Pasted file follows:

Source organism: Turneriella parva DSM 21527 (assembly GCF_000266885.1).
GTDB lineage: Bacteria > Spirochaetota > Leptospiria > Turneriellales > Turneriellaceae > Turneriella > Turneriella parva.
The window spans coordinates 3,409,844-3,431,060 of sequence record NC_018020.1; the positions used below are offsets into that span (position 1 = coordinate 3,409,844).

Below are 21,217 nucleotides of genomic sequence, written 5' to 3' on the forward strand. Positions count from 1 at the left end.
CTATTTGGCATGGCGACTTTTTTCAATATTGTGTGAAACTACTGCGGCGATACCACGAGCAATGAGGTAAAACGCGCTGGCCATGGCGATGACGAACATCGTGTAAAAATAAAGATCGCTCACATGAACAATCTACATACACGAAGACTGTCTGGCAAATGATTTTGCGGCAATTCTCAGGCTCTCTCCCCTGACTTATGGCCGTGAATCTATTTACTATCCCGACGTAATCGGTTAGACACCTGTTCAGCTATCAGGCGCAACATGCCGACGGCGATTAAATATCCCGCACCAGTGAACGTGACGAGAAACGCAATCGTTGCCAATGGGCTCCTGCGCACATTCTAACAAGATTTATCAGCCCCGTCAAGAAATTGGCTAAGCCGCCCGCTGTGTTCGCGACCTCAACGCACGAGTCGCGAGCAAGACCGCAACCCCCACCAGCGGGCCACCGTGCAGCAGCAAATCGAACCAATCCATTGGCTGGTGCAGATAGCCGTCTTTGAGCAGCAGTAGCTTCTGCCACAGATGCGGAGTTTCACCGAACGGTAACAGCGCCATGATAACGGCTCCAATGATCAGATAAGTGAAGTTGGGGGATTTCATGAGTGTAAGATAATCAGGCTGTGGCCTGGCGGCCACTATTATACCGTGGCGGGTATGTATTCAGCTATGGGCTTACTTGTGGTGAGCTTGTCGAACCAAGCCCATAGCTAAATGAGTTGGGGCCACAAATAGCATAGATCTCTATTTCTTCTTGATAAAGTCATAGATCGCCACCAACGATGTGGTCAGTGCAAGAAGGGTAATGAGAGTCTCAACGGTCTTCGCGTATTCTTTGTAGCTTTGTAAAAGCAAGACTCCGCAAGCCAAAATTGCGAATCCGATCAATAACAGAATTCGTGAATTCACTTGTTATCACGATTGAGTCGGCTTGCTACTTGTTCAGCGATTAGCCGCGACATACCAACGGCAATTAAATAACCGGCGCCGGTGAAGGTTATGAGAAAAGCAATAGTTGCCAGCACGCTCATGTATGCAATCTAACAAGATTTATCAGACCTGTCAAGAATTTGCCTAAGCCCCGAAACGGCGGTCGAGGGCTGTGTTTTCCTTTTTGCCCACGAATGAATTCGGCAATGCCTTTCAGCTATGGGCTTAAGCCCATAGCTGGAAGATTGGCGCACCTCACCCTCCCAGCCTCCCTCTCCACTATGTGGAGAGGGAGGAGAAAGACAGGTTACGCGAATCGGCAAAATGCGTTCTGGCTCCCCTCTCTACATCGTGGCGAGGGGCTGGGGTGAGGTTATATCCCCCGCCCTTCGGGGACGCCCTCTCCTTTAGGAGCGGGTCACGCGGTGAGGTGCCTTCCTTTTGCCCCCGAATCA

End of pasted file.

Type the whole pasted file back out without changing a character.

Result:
Source organism: Turneriella parva DSM 21527 (assembly GCF_000266885.1).
GTDB lineage: Bacteria > Spirochaetota > Leptospiria > Turneriellales > Turneriellaceae > Turneriella > Turneriella parva.
The window spans coordinates 3,409,844-3,431,060 of sequence record NC_018020.1; the positions used below are offsets into that span (position 1 = coordinate 3,409,844).

Below are 21,217 nucleotides of genomic sequence, written 5' to 3' on the forward strand. Positions count from 1 at the left end.
CTATTTGGCATGGCGACTTTTTTCAATATTGTGTGAAACTACTGCGGCGATACCACGAGCAATGAGGTAAAACGCGCTGGCCATGGCGATGACGAACATCGTGTAAAAATAAAGATCGCTCACATGAACAATCTACATACACGAAGACTGTCTGGCAAATGATTTTGCGGCAATTCTCAGGCTCTCTCCCCTGACTTATGGCCGTGAATCTATTTACTATCCCGACGTAATCGGTTAGACACCTGTTCAGCTATCAGGCGCAACATGCCGACGGCGATTAAATATCCCGCACCAGTGAACGTGACGAGAAACGCAATCGTTGCCAATGGGCTCCTGCGCACATTCTAACAAGATTTATCAGCCCCGTCAAGAAATTGGCTAAGCCGCCCGCTGTGTTCGCGACCTCAACGCACGAGTCGCGAGCAAGACCGCAACCCCCACCAGCGGGCCACCGTGCAGCAGCAAATCGAACCAATCCATTGGCTGGTGCAGATAGCCGTCTTTGAGCAGCAGTAGCTTCTGCCACAGATGCGGAGTTTCACCGAACGGTAACAGCGCCATGATAACGGCTCCAATGATCAGATAAGTGAAGTTGGGGGATTTCATGAGTGTAAGATAATCAGGCTGTGGCCTGGCGGCCACTATTATACCGTGGCGGGTATGTATTCAGCTATGGGCTTACTTGTGGTGAGCTTGTCGAACCAAGCCCATAGCTAAATGAGTTGGGGCCACAAATAGCATAGATCTCTATTTCTTCTTGATAAAGTCATAGATCGCCACCAACGATGTGGTCAGTGCAAGAAGGGTAATGAGAGTCTCAACGGTCTTCGCGTATTCTTTGTAGCTTTGTAAAAGCAAGACTCCGCAAGCCAAAATTGCGAATCCGATCAATAACAGAATTCGTGAATTCACTTGTTATCACGATTGAGTCGGCTTGCTACTTGTTCAGCGATTAGCCGCGACATACCAACGGCAATTAAATAACCGGCGCCGGTGAAGGTTATGAGAAAAGCAATAGTTGCCAGCACGCTCATGTATGCAATCTAACAAGATTTATCAGACCTGTCAAGAATTTGCCTAAGCCCCGAAACGGCGGTCGAGGGCTGTGTTTTCCTTTTTGCCCACGAATGAATTCGGCAATGCCTTTCAGCTATGGGCTTAAGCCCATAGCTGGAAGATTGGCGCACCTCACCCTCCCAGCCTCCCTCTCCACTATGTGGAGAGGGAGGAGAAAGACAGGTTACGCGAATCGGCAAAATGCGTTCTGGCTCCCCTCTCTACATCGTGGCGAGGGGCTGGGGTGAGGTTATATCCCCCGCCCTTCGGGGACGCCCTCTCCTTTAGGAGCGGGTCACGCGGTGAGGTGCCTTCCTTTTGCCCCCGAATCA